Wednesday, June 6, 2001
Scottish Court overturns
appeals court ruling on gay RAF officer's unfair dismissal
A story published today by the Scotsman reports that a former Scottish royal air force
officer who won a landmark decision on an unfair dismissal case against the Ministry of
Defense after being dismissed for having gay affairs has seen the decision overturned
by the Court of Session.
Mr. Roderick MacDonald, of Glenallan Drive, Edinburgh, had risen to the rank of flight
lieutenant before revealing, during a security check for a new post in 1997, that he was
gay. At that time, the armed forces had a policy of banning gay people.
He had earlier claimed sexual discrimination and sexual harassment, but lost his case at
the employment tribunal before winning an appeal at the tribunal that found the act
covered discrimination on grounds of sexual orientation .
In his written judgment, Lord Kirkwood yesterday said Mr. MacDonald was "forced to
resign solely because he was a man who was sexually attracted to other men."
Lord Kirkwood added: "In my opinion the respondent was discriminated against on the
ground of his sexual orientation", but it was not a discrimination that was covered
by the 1975 act.
While Mr. MacDonald, will still receive
compensation for a breach of his human rights, the decision ruled that "sexual
orientation" was not covered by the 1975 Sex Discrimination Act.
The ban on gays in the armed forces since then has been lifted.
Sunday, June 3, 2001
UK's Church of England remarriage plan
A story released today by the Associated Press reports that nineteen of the 44 dioceses in
the Church of England have objected to a proposal to standardize the policy for divorced
persons remarrying in church.
The church teaches that marriage is for life and frowns on remarriage while the former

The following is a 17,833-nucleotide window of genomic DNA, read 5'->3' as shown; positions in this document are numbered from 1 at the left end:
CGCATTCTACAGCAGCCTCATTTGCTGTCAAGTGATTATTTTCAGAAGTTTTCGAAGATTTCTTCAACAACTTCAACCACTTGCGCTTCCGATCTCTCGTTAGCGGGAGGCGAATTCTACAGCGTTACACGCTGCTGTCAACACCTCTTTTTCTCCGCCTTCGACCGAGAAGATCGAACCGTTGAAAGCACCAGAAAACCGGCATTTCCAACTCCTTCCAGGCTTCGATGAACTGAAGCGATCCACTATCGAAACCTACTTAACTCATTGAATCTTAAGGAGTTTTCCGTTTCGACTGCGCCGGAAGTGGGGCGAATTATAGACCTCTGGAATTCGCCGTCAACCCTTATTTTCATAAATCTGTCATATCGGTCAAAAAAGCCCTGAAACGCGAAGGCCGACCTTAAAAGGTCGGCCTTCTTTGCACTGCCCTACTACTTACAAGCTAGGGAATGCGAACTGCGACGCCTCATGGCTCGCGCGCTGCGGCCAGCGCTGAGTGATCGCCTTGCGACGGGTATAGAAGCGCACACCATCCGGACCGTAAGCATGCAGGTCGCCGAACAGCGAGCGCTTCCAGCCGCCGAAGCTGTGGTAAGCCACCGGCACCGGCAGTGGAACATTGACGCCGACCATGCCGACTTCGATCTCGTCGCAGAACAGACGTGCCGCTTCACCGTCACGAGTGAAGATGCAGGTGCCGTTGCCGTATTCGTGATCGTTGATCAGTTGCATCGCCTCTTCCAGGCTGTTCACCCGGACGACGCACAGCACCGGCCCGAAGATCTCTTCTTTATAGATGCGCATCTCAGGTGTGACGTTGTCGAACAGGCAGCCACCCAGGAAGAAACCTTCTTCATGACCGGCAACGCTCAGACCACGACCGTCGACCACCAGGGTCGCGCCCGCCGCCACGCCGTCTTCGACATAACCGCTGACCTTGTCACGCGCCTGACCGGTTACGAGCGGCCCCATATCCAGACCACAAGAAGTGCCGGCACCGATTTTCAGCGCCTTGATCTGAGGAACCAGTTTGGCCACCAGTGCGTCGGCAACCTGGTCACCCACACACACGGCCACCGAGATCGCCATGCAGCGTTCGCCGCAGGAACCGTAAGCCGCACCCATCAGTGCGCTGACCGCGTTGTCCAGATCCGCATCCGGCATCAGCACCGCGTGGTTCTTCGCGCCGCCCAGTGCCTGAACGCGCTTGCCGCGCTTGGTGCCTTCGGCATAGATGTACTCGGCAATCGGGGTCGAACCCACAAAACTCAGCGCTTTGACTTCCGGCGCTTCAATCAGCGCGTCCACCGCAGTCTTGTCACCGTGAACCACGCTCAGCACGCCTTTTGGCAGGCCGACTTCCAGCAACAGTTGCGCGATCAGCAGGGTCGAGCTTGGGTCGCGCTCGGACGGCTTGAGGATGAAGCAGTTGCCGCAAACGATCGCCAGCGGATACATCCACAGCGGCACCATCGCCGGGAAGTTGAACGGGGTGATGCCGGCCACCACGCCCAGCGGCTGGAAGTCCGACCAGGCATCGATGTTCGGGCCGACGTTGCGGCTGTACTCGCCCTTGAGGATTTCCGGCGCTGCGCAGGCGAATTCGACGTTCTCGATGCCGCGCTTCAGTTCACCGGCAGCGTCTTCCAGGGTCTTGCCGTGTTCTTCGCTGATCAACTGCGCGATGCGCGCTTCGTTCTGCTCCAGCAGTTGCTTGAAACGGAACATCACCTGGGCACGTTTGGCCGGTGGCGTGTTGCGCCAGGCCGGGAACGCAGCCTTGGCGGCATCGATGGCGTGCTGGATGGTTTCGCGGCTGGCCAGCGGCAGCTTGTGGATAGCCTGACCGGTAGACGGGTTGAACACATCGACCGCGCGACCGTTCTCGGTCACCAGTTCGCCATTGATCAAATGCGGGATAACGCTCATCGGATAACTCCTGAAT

spouse is alive, but local priests have been free to conduct such weddings, and many do
A bishops' panel last year recommended allowing remarriage if "a reasonable
time" has passed, the divorced persons are honest about the previous marriage's
failure, adequate child support is provided and the new relationship did not break up the
The church's bishops will discuss the reactions this month.
Australian gay and lesbian
Catholics denied communion
A story released today by the Australian
Broadcasting Corp. reports that gay and lesbian Catholics and their supporters have been
refused holy communion at Melbourne's St Patrick's Church.
It is the first time the group has sought communion at
St Patrick's Cathedral since Archbishop George Pell left for Sydney.
Archbishop Pell had previously denied communion to gays
and lesbians for five years and the group was hopeful that things would change after his
However, when the rainbow sash clad people approached
Bishop Denis Hart, they were offered a blessing, but refused communion.
Michael Kelly of the Rainbow Sash Movement says it was
"We were saddened, we were not surprised that we
didn't receive communion," he said.
Bishop Hart says his stance does not indicate any ill
He says he is simply bound by the teachings of the
"Sex is restricted to marriage, it's not about to
change, I'm not able to change it," he said.